Artificial Neural Networks

      Estimation of Aggregated Distribution

      The Need of Aggregated Estimation: Reversing the Point of View

      The ReadMe Solution to the Inverse Problem

      The iSA Algorithm

      Main Advantages of iSA over the ReadMe Approach

      The iSAX Algorithm for Sequential Sampling

      Empirical Comparison of Machine Learning Methods

      Confidence Intervals



    5. Extracting Subjective Well-Being from Textual Data
    6. From SNS Data to Subjective Well-Being Indexes

      Pros & Cons of Twitter Data

      The Hedonometer

      The Gross National Happiness Index

      The World Well-Being Project

      The Twitter Subjective Well-Being Index

      Qualitative Analysis of Texts

      Data Filtering for Training-set Construction

      General Coding Rules

      Specific Coding Rules

      How to Construct the Index

      The Data Collection

      Some Cultural Elements of SNS Communication in Japan

      Preliminary Analysis of the SWB-I & SWB-J Indexes

      Cross-Country Analysis - with Structural Equation Modelling

      Interpretation of the Structural Equation Model


    7. How to Control for Bias in Social Media
    8. Representativeness and Selection Bias of Social Media

      Small Area Estimation Method

      Weighting Strategy

      The Space-Time SAE Model with Weights

      An Application to the Study of Well-Being at Work

      Data and Variables

      The Construction of the Weights

      Official Statistics to Anchor the Model

      Results of the SAE Model

      A Weighted Measure of Well-Being at Work

      The Estimated Measure of Well-Being at Work From the SAE Model

      Comparison with Official Statistics



    9. Subjective Well-Being and the COVID- Pandemic

             The Year and Well-Being

             The Effect of Lockdown on Gross National Happiness Index

             Hedonometer and the COVID- Pandemic

             The World Well-Being Project and Tracking of Symptoms During the Pandemic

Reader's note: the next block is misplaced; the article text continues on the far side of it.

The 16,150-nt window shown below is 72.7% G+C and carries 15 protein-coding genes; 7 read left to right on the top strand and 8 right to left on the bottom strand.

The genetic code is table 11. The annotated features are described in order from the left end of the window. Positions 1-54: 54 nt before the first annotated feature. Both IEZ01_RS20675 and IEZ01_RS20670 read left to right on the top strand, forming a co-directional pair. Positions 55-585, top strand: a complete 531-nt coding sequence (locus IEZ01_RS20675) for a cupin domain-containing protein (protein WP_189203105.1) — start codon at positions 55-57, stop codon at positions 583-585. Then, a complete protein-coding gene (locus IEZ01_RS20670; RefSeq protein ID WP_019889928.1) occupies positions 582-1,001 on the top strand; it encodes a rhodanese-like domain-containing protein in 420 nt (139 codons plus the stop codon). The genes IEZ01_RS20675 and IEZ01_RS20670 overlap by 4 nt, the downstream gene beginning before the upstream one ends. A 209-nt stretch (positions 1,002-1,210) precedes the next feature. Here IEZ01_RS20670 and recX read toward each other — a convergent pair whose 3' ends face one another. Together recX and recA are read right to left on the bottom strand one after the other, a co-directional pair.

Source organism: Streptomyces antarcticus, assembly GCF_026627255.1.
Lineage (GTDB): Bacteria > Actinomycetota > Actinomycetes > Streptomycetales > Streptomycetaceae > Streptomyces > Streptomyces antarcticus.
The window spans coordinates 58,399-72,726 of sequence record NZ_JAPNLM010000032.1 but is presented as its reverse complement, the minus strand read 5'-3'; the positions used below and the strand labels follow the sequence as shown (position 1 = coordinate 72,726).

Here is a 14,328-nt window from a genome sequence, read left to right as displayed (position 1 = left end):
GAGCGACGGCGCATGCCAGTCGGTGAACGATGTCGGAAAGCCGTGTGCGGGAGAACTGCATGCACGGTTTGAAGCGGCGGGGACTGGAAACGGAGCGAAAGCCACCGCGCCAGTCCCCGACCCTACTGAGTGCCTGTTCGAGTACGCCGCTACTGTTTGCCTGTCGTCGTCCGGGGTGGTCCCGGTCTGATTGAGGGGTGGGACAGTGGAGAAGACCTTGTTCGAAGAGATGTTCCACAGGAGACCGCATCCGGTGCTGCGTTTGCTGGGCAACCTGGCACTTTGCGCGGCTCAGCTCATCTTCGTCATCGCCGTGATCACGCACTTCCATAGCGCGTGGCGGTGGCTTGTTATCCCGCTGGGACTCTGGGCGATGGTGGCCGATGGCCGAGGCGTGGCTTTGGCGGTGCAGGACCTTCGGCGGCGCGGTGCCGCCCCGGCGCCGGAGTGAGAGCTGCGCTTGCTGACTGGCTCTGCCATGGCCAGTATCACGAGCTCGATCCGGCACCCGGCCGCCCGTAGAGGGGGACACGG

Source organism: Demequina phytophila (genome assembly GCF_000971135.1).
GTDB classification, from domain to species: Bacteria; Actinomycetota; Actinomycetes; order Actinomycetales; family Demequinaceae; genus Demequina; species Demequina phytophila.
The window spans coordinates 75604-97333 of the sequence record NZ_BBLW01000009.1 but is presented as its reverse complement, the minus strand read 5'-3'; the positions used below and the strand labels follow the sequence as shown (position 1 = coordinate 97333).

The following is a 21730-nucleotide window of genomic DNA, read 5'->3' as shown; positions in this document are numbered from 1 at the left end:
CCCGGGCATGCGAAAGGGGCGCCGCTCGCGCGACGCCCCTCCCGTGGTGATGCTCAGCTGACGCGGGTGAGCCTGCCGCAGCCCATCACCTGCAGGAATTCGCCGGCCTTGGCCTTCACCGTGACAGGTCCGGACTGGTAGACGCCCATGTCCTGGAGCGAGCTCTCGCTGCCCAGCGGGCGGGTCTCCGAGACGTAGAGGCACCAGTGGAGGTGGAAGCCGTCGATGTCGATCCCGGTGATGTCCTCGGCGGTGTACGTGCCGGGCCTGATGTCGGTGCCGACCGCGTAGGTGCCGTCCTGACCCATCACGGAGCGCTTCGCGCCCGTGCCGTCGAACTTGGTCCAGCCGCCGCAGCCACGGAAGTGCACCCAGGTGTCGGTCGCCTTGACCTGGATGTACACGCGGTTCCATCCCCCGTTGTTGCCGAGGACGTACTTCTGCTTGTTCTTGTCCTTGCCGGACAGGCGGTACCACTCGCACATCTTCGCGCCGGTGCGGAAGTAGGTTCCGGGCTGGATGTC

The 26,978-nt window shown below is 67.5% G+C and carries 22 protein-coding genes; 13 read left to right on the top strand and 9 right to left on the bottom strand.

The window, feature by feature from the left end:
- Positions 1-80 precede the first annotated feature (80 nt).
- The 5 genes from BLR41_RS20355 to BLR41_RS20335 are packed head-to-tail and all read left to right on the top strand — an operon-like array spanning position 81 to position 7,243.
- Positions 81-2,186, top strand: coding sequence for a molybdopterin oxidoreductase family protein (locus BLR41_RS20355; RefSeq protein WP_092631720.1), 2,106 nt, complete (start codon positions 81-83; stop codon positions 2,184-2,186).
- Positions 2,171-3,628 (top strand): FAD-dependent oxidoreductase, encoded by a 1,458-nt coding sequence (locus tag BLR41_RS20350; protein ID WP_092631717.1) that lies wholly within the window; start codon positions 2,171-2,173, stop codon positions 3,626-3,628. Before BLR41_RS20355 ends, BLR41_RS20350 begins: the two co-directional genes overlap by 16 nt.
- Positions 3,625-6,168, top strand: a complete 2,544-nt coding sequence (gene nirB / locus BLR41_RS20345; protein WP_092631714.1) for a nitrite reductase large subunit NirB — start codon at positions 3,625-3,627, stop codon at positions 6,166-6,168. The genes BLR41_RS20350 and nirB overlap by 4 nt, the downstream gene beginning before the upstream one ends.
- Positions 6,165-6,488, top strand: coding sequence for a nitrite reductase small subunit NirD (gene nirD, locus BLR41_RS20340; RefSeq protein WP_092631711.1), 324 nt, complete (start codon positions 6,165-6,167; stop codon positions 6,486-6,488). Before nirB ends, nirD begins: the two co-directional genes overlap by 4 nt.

The Decline of SWB-I & SWB-J During COVID-Related Studies

             Data Collection of Potential Determinants of the SBW Indexes

             COVID- Spread Data

             Financial Data

             Air Quality Data

             Google Search Data

             Google Mobility Data

             Facebook Survey Data

             Restriction Measures Data

             What Impacted The Subjective Well-Being Indexes?

             Preliminary Correlation Analysis

             Monthly Regression Analysis

             Dynamic Elastic Net Analysis

            Analysis of the Italian Data

            Analysis of the Japanese Data

            Comparative Analysis of the Dynamic Elastic Net Results

            Structural Equation Modeling

            Evidence from the Structural Equation Modeling

            Summary of the Results






    Stefano M. Iacus is full professor of Statistics at the University of Milan, on leave at the Joint Research Centre of the European Commission. Former R-core member (1999-2017) and R Foundation Member.

    Giuseppe Porro is full professor of Economic Policy at the University of Insubria.

    An earlier version of this project was awarded the Italian Institute of Statistics-Google prize for "official statistics and big data".

    "Besides considering the problem of well-being estimation per se, the book presents a great compendium of methods helpful for students and specialists working on various projects which need getting big data from the net sources for statistical research in social studies."
    -Stan Lipovetsky in Technometrics, October 2021

    "[...] the authors present a detailed introduction to the concept of subjective well-being, citing the work both of psychologists and economists. An account of the methods used to measure subjective well-being, and in particular those relevant to social network data is given, making this work of interest to a wide range of researchers and advanced students, including economists, psychologists, statisticians and data scientists. An exposition of the technical issues involved in text and sentiment analysis, as well as a thorough account of existing techniques and methodologies, provides the necessary background for those new to this area. ... Closely referenced and clearly written, researcher’s and advanced students in all related fields, will find this a useful, informative and eminently readable book."
    - Dawn Holmes in Journal of the Royal Statistical Society, Series A, June 2022